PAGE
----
Anyone have any thoughts on this?
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Old November 15th, 2008, 06:28 AM   #8
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Quote:
Originally Posted by Christopher Glavan View Post
I've seen many suggestions on this forum for music to use in wedding videos, ranging from solo artists to soundtrack compositions. I'm curious about a few things though:

1. Once I stick a piece of someone else's music into a video and turn a profit on it, I am infringing on copyright, yes? As a freelance videographer I would not really be so concerned with this, but my assumption is that once you've established a 'DBA' and/or purchased a business license things get a little harrier.

2. If I am infringing on copyright, and it will cause me problems as a business, where do I turn? Do I stick with royalty-free music? If so, does anyone have any good (relatively inexpensive, please) leads on cinematic music? Or, is there a cost-effective way to work licensing of songs into my pricing?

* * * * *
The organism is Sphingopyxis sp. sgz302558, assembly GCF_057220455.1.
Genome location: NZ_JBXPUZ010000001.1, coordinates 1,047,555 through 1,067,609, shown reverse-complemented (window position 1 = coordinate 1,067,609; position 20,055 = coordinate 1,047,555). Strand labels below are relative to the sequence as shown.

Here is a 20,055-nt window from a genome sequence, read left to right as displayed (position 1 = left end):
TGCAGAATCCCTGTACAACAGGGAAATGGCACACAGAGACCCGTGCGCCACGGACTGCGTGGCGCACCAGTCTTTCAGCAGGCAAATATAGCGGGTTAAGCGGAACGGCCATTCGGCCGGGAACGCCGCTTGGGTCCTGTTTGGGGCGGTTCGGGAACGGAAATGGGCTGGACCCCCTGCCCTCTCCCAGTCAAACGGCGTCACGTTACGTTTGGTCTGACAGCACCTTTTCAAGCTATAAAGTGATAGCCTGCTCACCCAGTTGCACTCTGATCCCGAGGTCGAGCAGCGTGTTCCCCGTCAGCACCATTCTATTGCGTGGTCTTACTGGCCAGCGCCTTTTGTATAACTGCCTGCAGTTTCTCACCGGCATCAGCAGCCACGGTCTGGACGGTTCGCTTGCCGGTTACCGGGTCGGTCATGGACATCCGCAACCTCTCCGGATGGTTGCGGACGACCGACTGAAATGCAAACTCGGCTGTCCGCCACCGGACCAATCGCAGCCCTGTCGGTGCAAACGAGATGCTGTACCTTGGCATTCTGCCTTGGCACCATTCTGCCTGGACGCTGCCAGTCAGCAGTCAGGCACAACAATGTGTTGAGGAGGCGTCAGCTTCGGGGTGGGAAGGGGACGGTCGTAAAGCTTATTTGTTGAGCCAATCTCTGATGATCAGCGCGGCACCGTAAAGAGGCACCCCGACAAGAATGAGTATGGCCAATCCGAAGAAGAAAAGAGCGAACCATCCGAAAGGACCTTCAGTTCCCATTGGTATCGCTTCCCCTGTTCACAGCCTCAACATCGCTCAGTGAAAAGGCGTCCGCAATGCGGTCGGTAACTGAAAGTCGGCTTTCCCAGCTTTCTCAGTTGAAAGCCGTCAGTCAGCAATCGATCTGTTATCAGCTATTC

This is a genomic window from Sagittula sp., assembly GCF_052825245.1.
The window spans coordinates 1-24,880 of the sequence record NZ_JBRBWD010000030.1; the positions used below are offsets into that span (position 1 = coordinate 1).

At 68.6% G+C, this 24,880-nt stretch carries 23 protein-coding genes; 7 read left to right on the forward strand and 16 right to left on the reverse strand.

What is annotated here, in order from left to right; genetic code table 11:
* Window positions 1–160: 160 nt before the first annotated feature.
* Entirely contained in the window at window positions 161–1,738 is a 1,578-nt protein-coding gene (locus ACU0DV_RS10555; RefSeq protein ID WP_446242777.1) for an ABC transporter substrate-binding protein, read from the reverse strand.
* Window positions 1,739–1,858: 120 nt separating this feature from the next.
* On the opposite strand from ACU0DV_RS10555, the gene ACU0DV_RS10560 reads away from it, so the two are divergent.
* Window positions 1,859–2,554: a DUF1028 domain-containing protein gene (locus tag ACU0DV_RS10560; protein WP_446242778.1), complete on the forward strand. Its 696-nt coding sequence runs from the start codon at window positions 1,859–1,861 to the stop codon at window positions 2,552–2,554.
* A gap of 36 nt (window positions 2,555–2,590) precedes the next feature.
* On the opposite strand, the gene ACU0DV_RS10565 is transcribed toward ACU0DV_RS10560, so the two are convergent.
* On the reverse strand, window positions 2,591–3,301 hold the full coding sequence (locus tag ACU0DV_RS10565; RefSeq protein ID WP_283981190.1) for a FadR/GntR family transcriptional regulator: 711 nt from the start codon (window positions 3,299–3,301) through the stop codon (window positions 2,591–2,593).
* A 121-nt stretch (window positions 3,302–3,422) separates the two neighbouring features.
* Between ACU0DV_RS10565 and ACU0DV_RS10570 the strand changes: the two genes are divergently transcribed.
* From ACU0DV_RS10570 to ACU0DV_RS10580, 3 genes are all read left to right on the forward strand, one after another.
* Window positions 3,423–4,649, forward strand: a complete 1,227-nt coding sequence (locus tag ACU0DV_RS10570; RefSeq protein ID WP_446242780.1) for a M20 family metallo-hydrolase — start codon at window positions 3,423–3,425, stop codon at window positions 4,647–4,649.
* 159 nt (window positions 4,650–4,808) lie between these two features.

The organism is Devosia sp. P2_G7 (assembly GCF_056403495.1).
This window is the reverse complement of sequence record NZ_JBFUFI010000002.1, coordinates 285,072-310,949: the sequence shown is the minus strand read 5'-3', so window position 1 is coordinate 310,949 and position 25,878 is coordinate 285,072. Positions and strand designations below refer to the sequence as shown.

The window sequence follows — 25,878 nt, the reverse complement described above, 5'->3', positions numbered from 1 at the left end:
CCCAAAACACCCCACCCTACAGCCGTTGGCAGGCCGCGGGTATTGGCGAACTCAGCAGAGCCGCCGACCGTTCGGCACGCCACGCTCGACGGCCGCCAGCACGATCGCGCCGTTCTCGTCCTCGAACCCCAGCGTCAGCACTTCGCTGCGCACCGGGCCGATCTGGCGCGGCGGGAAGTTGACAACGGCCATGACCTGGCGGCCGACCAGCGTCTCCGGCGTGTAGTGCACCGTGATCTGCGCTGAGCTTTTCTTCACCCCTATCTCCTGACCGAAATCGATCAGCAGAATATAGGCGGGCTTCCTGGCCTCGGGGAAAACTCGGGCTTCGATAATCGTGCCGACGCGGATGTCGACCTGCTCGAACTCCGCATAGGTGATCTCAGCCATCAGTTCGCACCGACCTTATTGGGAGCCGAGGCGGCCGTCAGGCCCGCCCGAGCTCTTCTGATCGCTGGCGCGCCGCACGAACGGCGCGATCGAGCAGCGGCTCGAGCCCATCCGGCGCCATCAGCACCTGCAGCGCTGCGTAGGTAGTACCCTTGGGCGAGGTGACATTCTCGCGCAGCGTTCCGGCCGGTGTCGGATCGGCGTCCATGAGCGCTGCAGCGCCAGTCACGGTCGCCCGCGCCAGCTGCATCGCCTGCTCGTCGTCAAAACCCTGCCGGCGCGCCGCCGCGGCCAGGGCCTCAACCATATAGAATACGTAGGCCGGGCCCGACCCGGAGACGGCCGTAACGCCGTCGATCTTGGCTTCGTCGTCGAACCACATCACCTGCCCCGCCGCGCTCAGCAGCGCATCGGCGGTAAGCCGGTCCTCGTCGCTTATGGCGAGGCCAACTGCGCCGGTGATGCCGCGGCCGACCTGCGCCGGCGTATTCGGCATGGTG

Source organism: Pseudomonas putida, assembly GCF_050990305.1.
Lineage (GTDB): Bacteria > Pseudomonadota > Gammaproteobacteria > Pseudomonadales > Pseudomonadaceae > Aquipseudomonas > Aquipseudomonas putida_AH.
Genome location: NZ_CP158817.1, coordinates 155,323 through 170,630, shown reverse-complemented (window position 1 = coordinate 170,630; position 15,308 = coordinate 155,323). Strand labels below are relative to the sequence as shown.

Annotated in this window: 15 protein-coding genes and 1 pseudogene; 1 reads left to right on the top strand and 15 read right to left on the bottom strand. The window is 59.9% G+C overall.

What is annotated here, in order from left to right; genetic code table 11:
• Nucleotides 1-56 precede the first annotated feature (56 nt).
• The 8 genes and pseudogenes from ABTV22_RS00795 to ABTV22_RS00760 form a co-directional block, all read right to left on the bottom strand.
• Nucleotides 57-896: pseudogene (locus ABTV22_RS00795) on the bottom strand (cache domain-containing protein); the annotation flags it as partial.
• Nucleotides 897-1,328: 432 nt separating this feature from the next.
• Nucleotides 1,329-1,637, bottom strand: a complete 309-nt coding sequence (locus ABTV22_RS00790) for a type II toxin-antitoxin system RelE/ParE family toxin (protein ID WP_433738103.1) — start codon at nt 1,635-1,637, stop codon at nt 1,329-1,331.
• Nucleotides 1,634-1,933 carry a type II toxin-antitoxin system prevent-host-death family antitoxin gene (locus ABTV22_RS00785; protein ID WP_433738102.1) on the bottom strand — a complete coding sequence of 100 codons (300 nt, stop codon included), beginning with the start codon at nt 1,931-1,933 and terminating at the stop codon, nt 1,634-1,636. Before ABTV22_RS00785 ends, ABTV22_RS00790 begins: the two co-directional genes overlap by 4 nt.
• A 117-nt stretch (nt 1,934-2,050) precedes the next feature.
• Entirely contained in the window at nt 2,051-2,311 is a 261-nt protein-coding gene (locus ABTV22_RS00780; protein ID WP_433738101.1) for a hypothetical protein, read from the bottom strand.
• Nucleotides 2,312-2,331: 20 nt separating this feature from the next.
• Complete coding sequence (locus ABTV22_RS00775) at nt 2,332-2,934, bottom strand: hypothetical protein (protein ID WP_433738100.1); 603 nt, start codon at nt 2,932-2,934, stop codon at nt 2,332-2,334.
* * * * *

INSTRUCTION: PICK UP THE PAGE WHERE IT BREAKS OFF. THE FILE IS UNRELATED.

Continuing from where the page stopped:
Any insight from business owners is especially appreciated!

Chris
Royalty free music that's actually good, not the cheesy elevator music one thinks of as coming from stock libraries, can be licensed at reasonable rates from a variety of sources such as DeWolfe Music and Magnatunes. As an example of the quality of artists they represent, DeWolfe offers a classical library by the London Philharmonic, so it's not like you're paying for a kid down the street plunking out something on his Casio and they offer similar quality in a variety of genres. Magnatunes has a good library as well and are VERY inexpensive to license for low volume use.

The buyout library from Smartsounds offers a wide variety of good music and their free SonicFire Pro software allows you to search and buy fully licensed clips online at very reasonable rates. The software also allows you to remix the tracks to alter their mood and feel, change their tempo, fit them exactly to length by restructuring them internally, and a lot of other useful soundtrack preparation tools. Their CD's range from $50 up to around $200 but you can preview the entire library online and buy individual cuts for the neighborhood of $20.